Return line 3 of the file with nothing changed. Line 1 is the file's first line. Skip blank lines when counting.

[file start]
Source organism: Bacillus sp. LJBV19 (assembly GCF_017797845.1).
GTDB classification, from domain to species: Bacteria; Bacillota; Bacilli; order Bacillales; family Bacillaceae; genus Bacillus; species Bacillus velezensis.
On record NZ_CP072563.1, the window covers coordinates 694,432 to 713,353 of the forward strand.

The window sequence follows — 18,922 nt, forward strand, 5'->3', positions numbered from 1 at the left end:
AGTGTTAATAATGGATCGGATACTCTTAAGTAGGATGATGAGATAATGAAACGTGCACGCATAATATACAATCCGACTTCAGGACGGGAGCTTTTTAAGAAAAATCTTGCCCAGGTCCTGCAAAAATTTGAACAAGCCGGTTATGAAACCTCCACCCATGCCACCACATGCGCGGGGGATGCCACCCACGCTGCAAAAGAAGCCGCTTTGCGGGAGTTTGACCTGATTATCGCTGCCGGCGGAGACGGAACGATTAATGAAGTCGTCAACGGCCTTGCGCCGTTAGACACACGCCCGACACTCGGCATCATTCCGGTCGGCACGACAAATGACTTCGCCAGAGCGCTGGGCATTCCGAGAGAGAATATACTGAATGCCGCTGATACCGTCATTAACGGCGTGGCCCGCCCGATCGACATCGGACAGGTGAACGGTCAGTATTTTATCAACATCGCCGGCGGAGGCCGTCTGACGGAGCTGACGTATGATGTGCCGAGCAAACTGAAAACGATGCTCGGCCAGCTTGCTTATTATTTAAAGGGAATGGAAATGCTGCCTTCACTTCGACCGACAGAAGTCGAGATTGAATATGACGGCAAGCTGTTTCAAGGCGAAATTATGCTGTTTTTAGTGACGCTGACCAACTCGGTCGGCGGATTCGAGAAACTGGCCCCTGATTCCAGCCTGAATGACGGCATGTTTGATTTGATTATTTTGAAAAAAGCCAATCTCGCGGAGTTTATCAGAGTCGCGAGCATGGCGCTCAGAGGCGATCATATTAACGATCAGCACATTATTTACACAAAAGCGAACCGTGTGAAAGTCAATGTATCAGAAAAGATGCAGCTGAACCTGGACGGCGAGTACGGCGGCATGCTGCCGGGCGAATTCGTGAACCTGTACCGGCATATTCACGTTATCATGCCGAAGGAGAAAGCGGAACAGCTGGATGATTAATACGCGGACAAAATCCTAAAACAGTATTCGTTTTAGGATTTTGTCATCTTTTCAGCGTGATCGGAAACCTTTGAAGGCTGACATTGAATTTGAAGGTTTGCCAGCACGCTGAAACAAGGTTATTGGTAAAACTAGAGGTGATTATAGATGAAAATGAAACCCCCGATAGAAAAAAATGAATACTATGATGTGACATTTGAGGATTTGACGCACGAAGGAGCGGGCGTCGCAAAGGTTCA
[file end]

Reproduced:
On record NZ_CP072563.1, the window covers coordinates 694,432 to 713,353 of the forward strand.